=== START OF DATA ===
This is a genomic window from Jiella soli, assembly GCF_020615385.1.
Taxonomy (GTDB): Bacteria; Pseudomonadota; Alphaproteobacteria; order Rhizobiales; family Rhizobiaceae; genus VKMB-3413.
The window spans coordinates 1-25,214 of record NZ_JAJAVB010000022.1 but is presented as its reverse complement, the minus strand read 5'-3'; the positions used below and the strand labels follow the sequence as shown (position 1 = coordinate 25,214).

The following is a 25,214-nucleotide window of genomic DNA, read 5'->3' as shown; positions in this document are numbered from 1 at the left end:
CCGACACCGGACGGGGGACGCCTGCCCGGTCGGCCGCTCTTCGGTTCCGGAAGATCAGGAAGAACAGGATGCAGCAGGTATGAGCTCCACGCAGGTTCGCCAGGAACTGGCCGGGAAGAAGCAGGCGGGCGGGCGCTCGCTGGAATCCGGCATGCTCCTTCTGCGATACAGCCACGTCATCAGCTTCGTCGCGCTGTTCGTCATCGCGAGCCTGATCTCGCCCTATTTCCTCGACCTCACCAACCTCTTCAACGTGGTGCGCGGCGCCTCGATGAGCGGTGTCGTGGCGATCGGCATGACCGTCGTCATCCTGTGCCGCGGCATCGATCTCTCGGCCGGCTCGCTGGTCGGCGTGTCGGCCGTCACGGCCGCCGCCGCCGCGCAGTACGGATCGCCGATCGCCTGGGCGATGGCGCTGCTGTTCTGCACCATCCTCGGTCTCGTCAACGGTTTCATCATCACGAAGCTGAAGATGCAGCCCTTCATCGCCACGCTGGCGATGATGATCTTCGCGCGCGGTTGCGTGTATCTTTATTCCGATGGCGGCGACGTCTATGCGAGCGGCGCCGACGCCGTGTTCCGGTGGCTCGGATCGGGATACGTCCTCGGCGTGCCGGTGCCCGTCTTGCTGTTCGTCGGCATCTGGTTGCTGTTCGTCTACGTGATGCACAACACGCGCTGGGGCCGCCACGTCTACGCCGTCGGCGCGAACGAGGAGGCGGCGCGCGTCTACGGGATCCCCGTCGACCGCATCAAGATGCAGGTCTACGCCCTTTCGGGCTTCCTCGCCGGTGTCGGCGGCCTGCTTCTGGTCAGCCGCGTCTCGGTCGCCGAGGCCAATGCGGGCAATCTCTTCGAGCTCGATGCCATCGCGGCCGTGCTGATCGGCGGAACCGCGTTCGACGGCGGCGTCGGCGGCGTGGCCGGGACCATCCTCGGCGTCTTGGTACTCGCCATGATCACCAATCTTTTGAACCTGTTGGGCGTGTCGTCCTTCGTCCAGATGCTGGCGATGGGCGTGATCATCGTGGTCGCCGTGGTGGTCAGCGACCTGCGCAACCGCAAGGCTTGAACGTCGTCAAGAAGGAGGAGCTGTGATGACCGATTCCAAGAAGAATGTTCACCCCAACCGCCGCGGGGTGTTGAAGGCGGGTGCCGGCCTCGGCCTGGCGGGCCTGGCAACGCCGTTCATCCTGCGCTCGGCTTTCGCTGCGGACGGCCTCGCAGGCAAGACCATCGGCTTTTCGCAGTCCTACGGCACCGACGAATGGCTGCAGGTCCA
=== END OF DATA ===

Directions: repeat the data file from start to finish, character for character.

This is a genomic window from Jiella soli, assembly GCF_020615385.1.
Taxonomy (GTDB): Bacteria; Pseudomonadota; Alphaproteobacteria; order Rhizobiales; family Rhizobiaceae; genus VKMB-3413.
The window spans coordinates 1-25,214 of record NZ_JAJAVB010000022.1 but is presented as its reverse complement, the minus strand read 5'-3'; the positions used below and the strand labels follow the sequence as shown (position 1 = coordinate 25,214).

The following is a 25,214-nucleotide window of genomic DNA, read 5'->3' as shown; positions in this document are numbered from 1 at the left end:
CCGACACCGGACGGGGGACGCCTGCCCGGTCGGCCGCTCTTCGGTTCCGGAAGATCAGGAAGAACAGGATGCAGCAGGTATGAGCTCCACGCAGGTTCGCCAGGAACTGGCCGGGAAGAAGCAGGCGGGCGGGCGCTCGCTGGAATCCGGCATGCTCCTTCTGCGATACAGCCACGTCATCAGCTTCGTCGCGCTGTTCGTCATCGCGAGCCTGATCTCGCCCTATTTCCTCGACCTCACCAACCTCTTCAACGTGGTGCGCGGCGCCTCGATGAGCGGTGTCGTGGCGATCGGCATGACCGTCGTCATCCTGTGCCGCGGCATCGATCTCTCGGCCGGCTCGCTGGTCGGCGTGTCGGCCGTCACGGCCGCCGCCGCCGCGCAGTACGGATCGCCGATCGCCTGGGCGATGGCGCTGCTGTTCTGCACCATCCTCGGTCTCGTCAACGGTTTCATCATCACGAAGCTGAAGATGCAGCCCTTCATCGCCACGCTGGCGATGATGATCTTCGCGCGCGGTTGCGTGTATCTTTATTCCGATGGCGGCGACGTCTATGCGAGCGGCGCCGACGCCGTGTTCCGGTGGCTCGGATCGGGATACGTCCTCGGCGTGCCGGTGCCCGTCTTGCTGTTCGTCGGCATCTGGTTGCTGTTCGTCTACGTGATGCACAACACGCGCTGGGGCCGCCACGTCTACGCCGTCGGCGCGAACGAGGAGGCGGCGCGCGTCTACGGGATCCCCGTCGACCGCATCAAGATGCAGGTCTACGCCCTTTCGGGCTTCCTCGCCGGTGTCGGCGGCCTGCTTCTGGTCAGCCGCGTCTCGGTCGCCGAGGCCAATGCGGGCAATCTCTTCGAGCTCGATGCCATCGCGGCCGTGCTGATCGGCGGAACCGCGTTCGACGGCGGCGTCGGCGGCGTGGCCGGGACCATCCTCGGCGTCTTGGTACTCGCCATGATCACCAATCTTTTGAACCTGTTGGGCGTGTCGTCCTTCGTCCAGATGCTGGCGATGGGCGTGATCATCGTGGTCGCCGTGGTGGTCAGCGACCTGCGCAACCGCAAGGCTTGAACGTCGTCAAGAAGGAGGAGCTGTGATGACCGATTCCAAGAAGAATGTTCACCCCAACCGCCGCGGGGTGTTGAAGGCGGGTGCCGGCCTCGGCCTGGCGGGCCTGGCAACGCCGTTCATCCTGCGCTCGGCTTTCGCTGCGGACGGCCTCGCAGGCAAGACCATCGGCTTTTCGCAGTCCTACGGCACCGACGAATGGCTGCAGGTCCA